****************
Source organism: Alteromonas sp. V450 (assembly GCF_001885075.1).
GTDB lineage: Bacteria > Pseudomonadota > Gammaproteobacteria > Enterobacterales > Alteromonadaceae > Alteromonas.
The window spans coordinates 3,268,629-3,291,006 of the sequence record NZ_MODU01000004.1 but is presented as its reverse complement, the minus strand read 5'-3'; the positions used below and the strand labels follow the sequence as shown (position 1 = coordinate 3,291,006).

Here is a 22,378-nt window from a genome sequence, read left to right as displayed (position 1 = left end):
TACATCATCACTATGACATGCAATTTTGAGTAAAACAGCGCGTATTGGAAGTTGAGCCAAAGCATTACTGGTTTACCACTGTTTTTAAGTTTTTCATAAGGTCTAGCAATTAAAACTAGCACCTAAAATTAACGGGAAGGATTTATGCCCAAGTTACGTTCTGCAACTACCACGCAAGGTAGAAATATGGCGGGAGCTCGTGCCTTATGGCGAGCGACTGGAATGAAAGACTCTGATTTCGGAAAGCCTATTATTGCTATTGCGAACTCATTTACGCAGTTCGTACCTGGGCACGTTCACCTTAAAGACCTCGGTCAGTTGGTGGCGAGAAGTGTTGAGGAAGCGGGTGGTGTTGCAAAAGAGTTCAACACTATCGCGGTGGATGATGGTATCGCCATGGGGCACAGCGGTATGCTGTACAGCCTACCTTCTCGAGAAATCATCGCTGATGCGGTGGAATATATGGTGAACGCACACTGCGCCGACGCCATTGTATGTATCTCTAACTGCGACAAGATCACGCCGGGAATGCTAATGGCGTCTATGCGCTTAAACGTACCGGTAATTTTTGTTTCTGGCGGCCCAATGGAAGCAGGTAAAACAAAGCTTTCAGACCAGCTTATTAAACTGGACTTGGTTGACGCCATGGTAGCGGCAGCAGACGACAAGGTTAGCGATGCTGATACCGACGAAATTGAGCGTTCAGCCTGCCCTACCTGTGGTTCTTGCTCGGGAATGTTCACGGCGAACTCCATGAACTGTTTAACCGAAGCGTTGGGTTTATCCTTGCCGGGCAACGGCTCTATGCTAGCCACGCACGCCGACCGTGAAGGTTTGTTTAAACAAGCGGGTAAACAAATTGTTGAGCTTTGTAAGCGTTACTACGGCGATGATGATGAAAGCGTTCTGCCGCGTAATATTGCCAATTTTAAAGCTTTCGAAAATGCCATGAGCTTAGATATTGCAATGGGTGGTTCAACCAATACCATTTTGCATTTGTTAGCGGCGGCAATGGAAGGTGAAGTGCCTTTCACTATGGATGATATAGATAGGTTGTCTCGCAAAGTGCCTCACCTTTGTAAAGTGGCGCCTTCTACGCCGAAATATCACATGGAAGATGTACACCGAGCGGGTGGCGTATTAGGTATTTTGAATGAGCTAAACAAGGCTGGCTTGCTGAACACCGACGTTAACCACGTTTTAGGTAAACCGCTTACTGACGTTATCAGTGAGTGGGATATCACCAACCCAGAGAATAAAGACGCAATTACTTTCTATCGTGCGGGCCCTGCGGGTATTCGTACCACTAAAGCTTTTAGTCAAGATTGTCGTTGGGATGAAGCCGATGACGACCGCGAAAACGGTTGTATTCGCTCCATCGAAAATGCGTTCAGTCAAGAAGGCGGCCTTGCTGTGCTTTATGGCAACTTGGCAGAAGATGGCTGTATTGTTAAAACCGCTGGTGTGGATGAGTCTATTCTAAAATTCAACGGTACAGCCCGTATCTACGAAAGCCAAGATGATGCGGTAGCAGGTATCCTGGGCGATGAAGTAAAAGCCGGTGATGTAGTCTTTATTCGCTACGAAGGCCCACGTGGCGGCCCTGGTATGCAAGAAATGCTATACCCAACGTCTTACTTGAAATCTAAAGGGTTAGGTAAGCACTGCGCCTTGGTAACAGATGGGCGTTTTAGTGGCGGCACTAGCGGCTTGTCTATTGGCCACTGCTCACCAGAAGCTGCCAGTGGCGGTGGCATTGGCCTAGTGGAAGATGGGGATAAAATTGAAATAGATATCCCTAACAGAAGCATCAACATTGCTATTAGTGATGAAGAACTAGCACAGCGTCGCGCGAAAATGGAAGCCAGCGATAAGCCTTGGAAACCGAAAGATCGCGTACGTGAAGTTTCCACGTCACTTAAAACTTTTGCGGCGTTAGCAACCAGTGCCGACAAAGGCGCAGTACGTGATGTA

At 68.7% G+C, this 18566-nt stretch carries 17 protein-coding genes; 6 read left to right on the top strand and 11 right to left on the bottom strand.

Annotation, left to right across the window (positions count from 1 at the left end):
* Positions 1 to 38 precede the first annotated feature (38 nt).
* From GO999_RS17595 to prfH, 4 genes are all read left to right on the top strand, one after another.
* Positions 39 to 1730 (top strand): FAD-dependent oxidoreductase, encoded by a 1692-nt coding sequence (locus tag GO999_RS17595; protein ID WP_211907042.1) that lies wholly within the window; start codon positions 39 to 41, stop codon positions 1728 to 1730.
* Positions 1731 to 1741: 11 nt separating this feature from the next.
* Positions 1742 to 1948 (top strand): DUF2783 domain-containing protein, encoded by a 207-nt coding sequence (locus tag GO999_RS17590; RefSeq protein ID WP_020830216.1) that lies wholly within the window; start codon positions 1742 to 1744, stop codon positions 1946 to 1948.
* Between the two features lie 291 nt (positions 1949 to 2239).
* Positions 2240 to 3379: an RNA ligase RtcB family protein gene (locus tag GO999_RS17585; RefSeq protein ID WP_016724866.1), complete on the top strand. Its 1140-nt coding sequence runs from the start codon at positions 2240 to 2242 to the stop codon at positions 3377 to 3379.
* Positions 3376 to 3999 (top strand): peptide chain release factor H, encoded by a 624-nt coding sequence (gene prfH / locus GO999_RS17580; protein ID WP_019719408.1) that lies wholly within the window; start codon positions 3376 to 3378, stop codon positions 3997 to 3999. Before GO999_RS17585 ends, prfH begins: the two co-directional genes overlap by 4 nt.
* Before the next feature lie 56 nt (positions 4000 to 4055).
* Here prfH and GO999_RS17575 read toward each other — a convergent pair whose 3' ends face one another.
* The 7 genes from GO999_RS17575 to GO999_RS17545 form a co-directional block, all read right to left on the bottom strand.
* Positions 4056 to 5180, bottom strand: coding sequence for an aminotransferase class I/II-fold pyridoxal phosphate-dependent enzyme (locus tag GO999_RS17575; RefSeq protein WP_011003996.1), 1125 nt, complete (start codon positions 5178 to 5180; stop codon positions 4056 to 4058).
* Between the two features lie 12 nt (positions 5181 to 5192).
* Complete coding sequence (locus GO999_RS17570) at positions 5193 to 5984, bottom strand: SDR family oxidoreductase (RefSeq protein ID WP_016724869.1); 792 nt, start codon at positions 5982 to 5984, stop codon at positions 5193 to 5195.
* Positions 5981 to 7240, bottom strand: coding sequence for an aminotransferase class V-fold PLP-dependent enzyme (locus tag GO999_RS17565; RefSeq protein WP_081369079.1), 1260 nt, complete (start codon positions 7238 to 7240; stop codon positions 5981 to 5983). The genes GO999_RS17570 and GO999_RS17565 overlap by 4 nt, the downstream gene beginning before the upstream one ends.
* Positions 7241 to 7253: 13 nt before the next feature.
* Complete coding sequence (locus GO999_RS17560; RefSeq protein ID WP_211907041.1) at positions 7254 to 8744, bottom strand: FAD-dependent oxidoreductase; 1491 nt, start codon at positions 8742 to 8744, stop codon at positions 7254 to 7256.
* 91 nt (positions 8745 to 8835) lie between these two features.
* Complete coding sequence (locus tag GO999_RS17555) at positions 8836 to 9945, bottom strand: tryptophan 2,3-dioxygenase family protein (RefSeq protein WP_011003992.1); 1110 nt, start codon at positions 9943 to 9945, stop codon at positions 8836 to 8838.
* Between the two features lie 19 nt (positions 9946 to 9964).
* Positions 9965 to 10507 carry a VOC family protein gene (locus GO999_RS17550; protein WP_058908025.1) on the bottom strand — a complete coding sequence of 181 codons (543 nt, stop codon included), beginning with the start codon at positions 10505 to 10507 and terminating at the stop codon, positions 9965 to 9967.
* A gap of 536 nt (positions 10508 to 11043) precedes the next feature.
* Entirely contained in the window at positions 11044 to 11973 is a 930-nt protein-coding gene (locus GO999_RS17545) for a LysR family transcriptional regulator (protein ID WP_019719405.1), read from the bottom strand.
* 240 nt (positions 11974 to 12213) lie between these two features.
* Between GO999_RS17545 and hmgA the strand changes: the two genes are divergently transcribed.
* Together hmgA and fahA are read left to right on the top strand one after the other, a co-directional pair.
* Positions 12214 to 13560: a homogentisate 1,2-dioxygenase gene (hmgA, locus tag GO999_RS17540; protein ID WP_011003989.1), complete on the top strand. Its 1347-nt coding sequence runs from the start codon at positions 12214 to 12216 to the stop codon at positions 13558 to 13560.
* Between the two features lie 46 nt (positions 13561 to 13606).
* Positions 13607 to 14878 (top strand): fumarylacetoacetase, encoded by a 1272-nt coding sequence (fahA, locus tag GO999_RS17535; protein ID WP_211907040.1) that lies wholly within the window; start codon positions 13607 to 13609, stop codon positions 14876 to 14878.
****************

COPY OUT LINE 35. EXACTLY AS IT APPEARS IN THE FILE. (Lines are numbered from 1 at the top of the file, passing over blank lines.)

* Between the two features lie 46 nt (positions 13561 to 13606).